By: Emily Zaal
Since the Syrian civil war started in 2011, Syrians have been fleeing elsewhere in search of better lives. 9to5’s Emily Zaal spoke to three Syrian people living in Germany to see how they are holding up.
On February 27th of 2022, Firas stood at the Poland-Ukraine border aiding refugees to safety. He travelled 1300 km from Stuttgart to Kros’tenko. After one week of helping, he drove the 1300 km back home. But his journey wasn’t easy.
“My car broke down on the way home,” he says, “It was super dramatic, but I couldn’t just stay home and do nothing.”
Firas deeply empathizes with the Ukrainian refugees, as in 2015 he himself left Syria as a refugee in search of a better life. “I travelled to Germany the classic way,” he says.
With the classic way, he means taking the Balkan Route, which first starts with traveling to Turkey and taking a boat to Greece. According to Frontex, this route has been one of the main migratory paths into Europe, reporting the highest number of arrivals in 2015. “Our boat got shot in the middle of the sea and we had to stay in the water for eight hours — the whole night,” says Firas. “We knew there was a 50/50 chance of actually arriving to Greece. We were basically fighting for our lives.”
Eventually, he made it to Greece. Only to continue to Germany, experiencing different struggles along the way. “Police were spraying us with pepper spray when we asked for food or clean water and we had to eat moldy bread while locked up in a Hungarian prison,” says Firas. “We were treated like shit.”
Why did so Many Syrians go to Germany?
While other countries decided to close its borders, Germany remained open. According to DW, a German media outlet, “it was widely viewed as a remarkable gesture of solidarity.”
Moawiya Burghli applied for a student visa in 2019 so he could leave Syria and move to Germany. But getting his visa meant going through quite some obstacles. “It took 3 years. The most miserable of my life,” says Burghli. “Either I was going to go to Germany, or I was going to commit suicide. There was no in-between for me.”
Haidar Abo Hassoun, who also came to Germany on a student visa, would have studied in Syria in different circumstances. Even though he grew up in Kuwait, he’s originally Syrian and most of his family still lives there. “Syria is very unstable, and I just wanted a better future for myself,” says Abo Hassoun.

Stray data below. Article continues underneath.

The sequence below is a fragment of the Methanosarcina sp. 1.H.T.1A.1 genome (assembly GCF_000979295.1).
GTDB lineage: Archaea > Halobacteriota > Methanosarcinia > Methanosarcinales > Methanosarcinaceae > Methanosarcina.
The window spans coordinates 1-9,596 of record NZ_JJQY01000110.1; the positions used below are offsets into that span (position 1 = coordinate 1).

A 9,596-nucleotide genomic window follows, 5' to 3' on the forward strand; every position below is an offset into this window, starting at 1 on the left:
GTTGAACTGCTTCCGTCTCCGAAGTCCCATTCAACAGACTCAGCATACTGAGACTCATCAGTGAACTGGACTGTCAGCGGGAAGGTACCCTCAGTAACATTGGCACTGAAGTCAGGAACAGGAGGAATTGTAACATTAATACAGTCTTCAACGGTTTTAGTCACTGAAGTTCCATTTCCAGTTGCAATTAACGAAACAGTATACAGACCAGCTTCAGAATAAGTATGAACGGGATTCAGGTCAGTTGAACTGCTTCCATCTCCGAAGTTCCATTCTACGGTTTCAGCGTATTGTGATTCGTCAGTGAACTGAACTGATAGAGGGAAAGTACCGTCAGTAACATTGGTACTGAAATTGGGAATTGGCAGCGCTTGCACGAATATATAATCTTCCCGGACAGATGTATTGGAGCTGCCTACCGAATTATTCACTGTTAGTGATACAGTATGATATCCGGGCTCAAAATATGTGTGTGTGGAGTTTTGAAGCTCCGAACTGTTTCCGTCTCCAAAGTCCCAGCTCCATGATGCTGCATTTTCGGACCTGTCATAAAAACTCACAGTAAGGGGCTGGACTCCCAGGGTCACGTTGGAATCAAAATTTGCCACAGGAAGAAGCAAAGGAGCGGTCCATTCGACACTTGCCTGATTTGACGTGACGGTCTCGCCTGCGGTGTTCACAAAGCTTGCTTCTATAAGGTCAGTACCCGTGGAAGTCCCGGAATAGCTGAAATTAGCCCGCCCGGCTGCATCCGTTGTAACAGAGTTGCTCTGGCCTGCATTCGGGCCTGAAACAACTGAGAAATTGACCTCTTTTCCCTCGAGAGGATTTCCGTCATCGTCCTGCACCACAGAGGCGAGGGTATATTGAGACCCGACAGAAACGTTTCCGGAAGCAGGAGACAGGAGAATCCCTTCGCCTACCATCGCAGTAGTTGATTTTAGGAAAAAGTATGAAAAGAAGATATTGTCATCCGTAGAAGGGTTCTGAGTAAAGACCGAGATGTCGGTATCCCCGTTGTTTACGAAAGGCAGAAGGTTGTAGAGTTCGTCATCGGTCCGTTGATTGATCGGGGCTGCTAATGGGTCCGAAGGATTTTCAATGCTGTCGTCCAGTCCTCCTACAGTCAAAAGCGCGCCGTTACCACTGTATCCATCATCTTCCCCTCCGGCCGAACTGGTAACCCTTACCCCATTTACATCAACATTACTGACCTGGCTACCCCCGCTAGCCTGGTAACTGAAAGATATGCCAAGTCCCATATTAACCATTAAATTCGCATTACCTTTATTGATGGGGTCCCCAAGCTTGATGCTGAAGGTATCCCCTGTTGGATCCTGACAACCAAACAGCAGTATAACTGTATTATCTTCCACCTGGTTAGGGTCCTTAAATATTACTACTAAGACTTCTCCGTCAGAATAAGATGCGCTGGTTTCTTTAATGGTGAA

“There was nothing fun about Syria,” says Burghli. “We had no electricity or warm water, and everything was expensive,” he says. “I definitely have PTSD from living there. When I first came to Germany, I would hear car doors slam shut and think it was a bomb being launched.”
Burghli believes that most Syrians don’t have the emotional strength to leave or just don’t have the means to.
Current State of Syria
Three factors are causing the humanitarian crisis in Syria to escalate: US sanctions, the Lebanese economic crisis, and the Covid-19 pandemic. According to the BBC, “as of February 2022, 14.6 million people inside Syria were in need of some form of humanitarian assistance.”
Burghli recognizes this in his family back home. “It’s heartbreaking to talk to my mother on the phone, you can hear it in her voice she’s not doing well mentally,” he says. “One time she told me she had to choose between bananas or meat because she didn’t have enough money. She really wanted bananas but chose for meat because that’s what is essential to our diets.”
These economic factors affect Syrians’ lives, even while in Germany. “In Arabic we have a saying – you should stay in the place where you can earn your bread from,” says Firas. “I would love to travel and try my luck in some other countries, but I have my family back in Syria that I need to take care of. So, I stay and make money for them.”
Russia’s Involvement in Syria and Ukraine
According to the United States Institute of Peace, Russia entered Syria in 2015. “Russian airpower combined with Iranian-backed militias on the ground played a decisive role in preventing the Assad regime’s collapse by neutralizing a large segment of armed opposition and brutally reasserting regime control over much of Syria,” says the article.
Even though it’s been years since Burghli and Firas left Syria, they say the Russian invasion of Ukraine has brought back some not-so-pleasant memories. They also see differences in how people treat Ukrainian refugees. “The whole world opened their borders for Ukraine while it was closed for us back then,” says Firas. “But don’t get me wrong, I’m super happy for them because I know how painful the whole journey is.”
All in all, Firas believes Syrians have the same enemy and feel the same pain as Ukraine. That is why he decided to go to the border and help. “It feels like history is repeating itself,” he says. “It’s very emotional.”
Cover photo credit: Folco Masi on Unsplash.